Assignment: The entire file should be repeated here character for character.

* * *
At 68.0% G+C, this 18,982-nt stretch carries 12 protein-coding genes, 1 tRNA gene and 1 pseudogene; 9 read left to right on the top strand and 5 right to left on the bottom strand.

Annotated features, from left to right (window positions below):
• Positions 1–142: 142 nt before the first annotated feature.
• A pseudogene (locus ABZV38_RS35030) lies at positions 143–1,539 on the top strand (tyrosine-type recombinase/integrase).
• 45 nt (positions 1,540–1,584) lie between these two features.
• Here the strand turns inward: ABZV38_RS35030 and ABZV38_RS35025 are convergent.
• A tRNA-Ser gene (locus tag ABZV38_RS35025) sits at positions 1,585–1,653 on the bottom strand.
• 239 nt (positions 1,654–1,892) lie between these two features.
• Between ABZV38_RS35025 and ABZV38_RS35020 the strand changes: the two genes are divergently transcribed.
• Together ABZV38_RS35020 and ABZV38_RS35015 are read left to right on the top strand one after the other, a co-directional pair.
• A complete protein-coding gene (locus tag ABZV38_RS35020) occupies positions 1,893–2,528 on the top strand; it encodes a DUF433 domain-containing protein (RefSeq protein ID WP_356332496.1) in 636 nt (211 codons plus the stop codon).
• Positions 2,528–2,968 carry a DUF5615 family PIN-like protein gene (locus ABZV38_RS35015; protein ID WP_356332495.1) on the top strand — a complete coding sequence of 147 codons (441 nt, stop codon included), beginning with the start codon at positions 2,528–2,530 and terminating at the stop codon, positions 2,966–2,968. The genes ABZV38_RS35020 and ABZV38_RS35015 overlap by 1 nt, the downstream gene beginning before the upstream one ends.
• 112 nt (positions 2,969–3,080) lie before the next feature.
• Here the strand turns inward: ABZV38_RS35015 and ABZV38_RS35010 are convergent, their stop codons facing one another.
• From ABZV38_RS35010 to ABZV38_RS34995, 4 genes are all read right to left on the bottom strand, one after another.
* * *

At 68.0% G+C, this 18,982-nt stretch carries 12 protein-coding genes, 1 tRNA gene and 1 pseudogene; 9 read left to right on the top strand and 5 right to left on the bottom strand.

Annotated features, from left to right (window positions below):
• Positions 1–142: 142 nt before the first annotated feature.
• A pseudogene (locus ABZV38_RS35030) lies at positions 143–1,539 on the top strand (tyrosine-type recombinase/integrase).
• 45 nt (positions 1,540–1,584) lie between these two features.
• Here the strand turns inward: ABZV38_RS35030 and ABZV38_RS35025 are convergent.
• A tRNA-Ser gene (locus tag ABZV38_RS35025) sits at positions 1,585–1,653 on the bottom strand.
• 239 nt (positions 1,654–1,892) lie between these two features.
• Between ABZV38_RS35025 and ABZV38_RS35020 the strand changes: the two genes are divergently transcribed.
• Together ABZV38_RS35020 and ABZV38_RS35015 are read left to right on the top strand one after the other, a co-directional pair.
• A complete protein-coding gene (locus tag ABZV38_RS35020) occupies positions 1,893–2,528 on the top strand; it encodes a DUF433 domain-containing protein (RefSeq protein ID WP_356332496.1) in 636 nt (211 codons plus the stop codon).
• Positions 2,528–2,968 carry a DUF5615 family PIN-like protein gene (locus ABZV38_RS35015; protein ID WP_356332495.1) on the top strand — a complete coding sequence of 147 codons (441 nt, stop codon included), beginning with the start codon at positions 2,528–2,530 and terminating at the stop codon, positions 2,966–2,968. The genes ABZV38_RS35020 and ABZV38_RS35015 overlap by 1 nt, the downstream gene beginning before the upstream one ends.
• 112 nt (positions 2,969–3,080) lie before the next feature.
• Here the strand turns inward: ABZV38_RS35015 and ABZV38_RS35010 are convergent, their stop codons facing one another.
• From ABZV38_RS35010 to ABZV38_RS34995, 4 genes are all read right to left on the bottom strand, one after another.